Alan Young, who acted as counsel on the case, has indicated that the group will most likely not appeal the decision unless the government does.
Meanwhile, Maggie’s, a Toronto-based advocacy group organized by and for sex workers, released a statement calling the ruling a letdown.
“The anti-prostitution laws work together to jeopardize sex workers’ safety. It is not tenable to have a safe place to see a client if you can’t screen him first or clearly set out what you offer, your rates and your safe-sex requirements,” says Kara Gillies, a long-time sex worker and activist for legal reform. “Further, many street-based workers don’t have access to an indoor place to work.”
Laurentian University professor Gary Kinsman agrees, noting that while the legislation is a step forward for those working in private spaces, it makes life even harder for street sex workers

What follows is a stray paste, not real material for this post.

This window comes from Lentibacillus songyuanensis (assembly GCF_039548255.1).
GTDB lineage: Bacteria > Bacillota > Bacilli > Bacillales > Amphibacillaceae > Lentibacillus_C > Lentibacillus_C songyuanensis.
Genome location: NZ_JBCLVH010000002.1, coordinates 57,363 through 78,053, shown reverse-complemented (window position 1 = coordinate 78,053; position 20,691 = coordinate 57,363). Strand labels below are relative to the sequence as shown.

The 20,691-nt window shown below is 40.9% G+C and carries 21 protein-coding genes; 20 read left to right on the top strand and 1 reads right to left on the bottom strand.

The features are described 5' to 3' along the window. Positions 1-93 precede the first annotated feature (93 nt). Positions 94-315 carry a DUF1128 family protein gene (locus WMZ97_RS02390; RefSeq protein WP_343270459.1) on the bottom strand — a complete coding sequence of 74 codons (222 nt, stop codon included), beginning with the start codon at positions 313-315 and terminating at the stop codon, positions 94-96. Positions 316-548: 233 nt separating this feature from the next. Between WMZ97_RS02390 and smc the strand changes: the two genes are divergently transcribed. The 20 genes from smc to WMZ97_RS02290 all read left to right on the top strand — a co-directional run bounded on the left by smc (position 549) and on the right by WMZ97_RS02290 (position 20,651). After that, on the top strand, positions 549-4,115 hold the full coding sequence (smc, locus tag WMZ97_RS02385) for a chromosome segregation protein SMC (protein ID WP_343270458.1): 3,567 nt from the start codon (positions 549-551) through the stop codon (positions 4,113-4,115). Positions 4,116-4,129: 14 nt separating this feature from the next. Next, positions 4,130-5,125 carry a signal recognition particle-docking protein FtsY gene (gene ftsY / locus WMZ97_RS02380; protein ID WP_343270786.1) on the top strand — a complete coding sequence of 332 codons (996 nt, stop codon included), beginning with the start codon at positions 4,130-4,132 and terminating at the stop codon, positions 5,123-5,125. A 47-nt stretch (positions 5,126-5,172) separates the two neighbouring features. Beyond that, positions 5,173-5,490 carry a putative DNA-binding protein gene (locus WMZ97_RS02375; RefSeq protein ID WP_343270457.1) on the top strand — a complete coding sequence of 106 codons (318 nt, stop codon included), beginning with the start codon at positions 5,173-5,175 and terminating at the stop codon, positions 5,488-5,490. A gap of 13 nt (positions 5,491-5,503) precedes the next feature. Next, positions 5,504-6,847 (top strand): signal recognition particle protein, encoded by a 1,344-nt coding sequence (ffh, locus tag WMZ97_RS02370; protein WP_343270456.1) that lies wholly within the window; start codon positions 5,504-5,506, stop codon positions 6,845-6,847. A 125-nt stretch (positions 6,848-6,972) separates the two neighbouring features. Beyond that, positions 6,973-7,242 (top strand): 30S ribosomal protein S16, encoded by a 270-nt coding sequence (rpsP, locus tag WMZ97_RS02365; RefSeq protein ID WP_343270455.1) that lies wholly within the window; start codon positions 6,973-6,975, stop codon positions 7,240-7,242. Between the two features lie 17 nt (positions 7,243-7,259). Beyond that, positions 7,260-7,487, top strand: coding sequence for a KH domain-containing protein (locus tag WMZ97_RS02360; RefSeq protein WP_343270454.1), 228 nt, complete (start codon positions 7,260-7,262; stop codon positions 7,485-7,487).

“For the bottom rungs of sex workers . . . indigenous women and non-white women, this means that the type of major policing and the sweeps of sex workers will continue to exist,” he says. “It is a very incomplete decision.”
Kinsman also worries about the continued criminalization of communication surrounding sex work. “There is more vulnerability for sex workers,” he says. “You have to do it really rushed and size up whether a client is safe or not. It is the criminalization of speech surrounding a possible activity that hasn’t yet taken place. It is an incredible violation of freedom of speech.”
He says failing to remove the indecency clause in the bawdyhouse provision is another missed opportunity, noting it has been used by police against gay establishments since the mid '70s, including during the Toronto bathhouse raids of 1981.
Since money is not usually exchanged for sex in gay bathhouses, the “indecent acts” clause has long provided a legal excuse for raids and bawdyhouse charges.
“It goes back to when we were fighting against the bawdyhouse laws,” Kinsman says. “We made it clear we wanted to get rid of the section as a whole.”